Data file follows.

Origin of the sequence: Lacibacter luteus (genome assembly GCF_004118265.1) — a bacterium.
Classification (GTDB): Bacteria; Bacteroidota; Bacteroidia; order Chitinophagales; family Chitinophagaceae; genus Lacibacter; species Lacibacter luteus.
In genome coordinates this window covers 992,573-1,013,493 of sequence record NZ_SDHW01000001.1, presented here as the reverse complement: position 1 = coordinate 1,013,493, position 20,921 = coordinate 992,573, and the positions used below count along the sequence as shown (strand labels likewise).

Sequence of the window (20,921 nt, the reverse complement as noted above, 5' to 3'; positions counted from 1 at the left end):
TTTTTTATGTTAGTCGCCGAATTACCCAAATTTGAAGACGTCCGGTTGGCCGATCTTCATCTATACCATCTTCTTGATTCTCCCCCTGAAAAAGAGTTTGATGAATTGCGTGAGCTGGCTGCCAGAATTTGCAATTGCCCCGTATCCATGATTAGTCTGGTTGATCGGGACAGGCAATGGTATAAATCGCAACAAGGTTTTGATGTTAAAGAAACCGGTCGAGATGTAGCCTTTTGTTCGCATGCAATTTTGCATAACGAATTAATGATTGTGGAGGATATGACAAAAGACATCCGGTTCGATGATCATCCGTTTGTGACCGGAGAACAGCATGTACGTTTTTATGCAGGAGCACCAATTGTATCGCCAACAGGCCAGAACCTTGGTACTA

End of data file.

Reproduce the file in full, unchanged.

Origin of the sequence: Lacibacter luteus (genome assembly GCF_004118265.1) — a bacterium.
Classification (GTDB): Bacteria; Bacteroidota; Bacteroidia; order Chitinophagales; family Chitinophagaceae; genus Lacibacter; species Lacibacter luteus.
In genome coordinates this window covers 992,573-1,013,493 of sequence record NZ_SDHW01000001.1, presented here as the reverse complement: position 1 = coordinate 1,013,493, position 20,921 = coordinate 992,573, and the positions used below count along the sequence as shown (strand labels likewise).

Sequence of the window (20,921 nt, the reverse complement as noted above, 5' to 3'; positions counted from 1 at the left end):
TTTTTTATGTTAGTCGCCGAATTACCCAAATTTGAAGACGTCCGGTTGGCCGATCTTCATCTATACCATCTTCTTGATTCTCCCCCTGAAAAAGAGTTTGATGAATTGCGTGAGCTGGCTGCCAGAATTTGCAATTGCCCCGTATCCATGATTAGTCTGGTTGATCGGGACAGGCAATGGTATAAATCGCAACAAGGTTTTGATGTTAAAGAAACCGGTCGAGATGTAGCCTTTTGTTCGCATGCAATTTTGCATAACGAATTAATGATTGTGGAGGATATGACAAAAGACATCCGGTTCGATGATCATCCGTTTGTGACCGGAGAACAGCATGTACGTTTTTATGCAGGAGCACCAATTGTATCGCCAACAGGCCAGAACCTTGGTACTA